We returned home defeated, but resumed the hunt the next morning. On Sunday afternoon, neighbors called to report that Ginger was two blocks from our house. We raced over and, with the help of several deputized adults, tried to get Ginger back on the leash. But she had something wild in her eyes as she squirted and scooted, eluding us and disappearing once more.
A couple of hours later, we spotted her hiding on a neighbor's patio. This time, my daughter approached slowly, leashed her, and we all went home with a great sense of relief.
End of story?
"You're not going to believe what happened," my wife said when I got home from work the next day.
Our daughter had taken Ginger for a walk, and the dog had jerked suddenly on the leash and escaped again. We searched for hours without luck and returned home wrung out physically and emotionally.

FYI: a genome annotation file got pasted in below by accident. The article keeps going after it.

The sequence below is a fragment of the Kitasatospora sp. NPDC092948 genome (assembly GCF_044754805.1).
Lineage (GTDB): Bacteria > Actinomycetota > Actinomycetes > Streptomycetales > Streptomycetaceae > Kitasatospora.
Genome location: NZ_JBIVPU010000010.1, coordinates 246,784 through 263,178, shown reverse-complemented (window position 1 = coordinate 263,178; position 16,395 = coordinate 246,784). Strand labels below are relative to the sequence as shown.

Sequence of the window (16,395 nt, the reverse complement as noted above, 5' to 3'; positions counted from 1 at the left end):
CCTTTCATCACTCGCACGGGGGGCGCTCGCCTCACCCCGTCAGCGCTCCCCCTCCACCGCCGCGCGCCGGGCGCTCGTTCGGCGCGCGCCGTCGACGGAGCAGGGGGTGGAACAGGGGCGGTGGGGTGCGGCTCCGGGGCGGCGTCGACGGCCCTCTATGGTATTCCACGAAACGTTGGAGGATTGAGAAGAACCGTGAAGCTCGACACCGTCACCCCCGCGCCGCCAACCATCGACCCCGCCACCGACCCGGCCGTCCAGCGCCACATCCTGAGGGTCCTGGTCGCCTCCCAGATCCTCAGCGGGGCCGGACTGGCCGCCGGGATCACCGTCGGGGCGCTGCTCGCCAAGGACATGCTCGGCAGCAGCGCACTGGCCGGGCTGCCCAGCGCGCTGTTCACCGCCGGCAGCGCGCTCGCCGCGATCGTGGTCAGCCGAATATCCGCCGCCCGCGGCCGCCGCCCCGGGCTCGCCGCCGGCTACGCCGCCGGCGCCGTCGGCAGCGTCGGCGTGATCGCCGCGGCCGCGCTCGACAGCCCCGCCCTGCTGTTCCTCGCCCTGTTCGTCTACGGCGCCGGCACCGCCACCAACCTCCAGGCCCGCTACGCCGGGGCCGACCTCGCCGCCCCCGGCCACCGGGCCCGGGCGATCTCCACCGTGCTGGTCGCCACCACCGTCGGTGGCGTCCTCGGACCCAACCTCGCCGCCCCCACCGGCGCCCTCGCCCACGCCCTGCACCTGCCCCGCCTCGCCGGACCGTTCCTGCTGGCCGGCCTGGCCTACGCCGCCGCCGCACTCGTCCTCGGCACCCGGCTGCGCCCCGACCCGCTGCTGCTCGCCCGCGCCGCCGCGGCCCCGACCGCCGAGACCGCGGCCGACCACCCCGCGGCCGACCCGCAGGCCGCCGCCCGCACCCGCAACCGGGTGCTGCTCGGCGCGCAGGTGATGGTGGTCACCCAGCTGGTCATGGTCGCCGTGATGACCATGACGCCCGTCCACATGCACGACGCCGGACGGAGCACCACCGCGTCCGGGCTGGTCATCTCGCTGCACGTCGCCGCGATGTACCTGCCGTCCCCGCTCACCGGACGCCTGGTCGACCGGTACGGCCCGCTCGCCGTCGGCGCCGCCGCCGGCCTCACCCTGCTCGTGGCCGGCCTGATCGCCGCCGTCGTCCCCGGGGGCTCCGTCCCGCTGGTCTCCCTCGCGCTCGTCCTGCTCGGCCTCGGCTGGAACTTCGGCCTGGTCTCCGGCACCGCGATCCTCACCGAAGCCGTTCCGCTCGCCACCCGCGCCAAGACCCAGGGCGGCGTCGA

I guess this is why the rescue agencies don't release dogs to just anybody.
If we found her again, my wife and I agreed, we should take her back. Maybe she'd been abused, but it seemed unlikely she'd ever be the warm and cuddly family pet we wanted our daughter to have.
The next morning, I was awakened at 6 a.m. by a noise out front. I went to the door, heard a scratch, and opened it.
In walked Ginger, her leash still attached.
"We're keeping this dog," I said.
But even then, I suppose I knew that Ginger would be the one to decide that.
To be continued.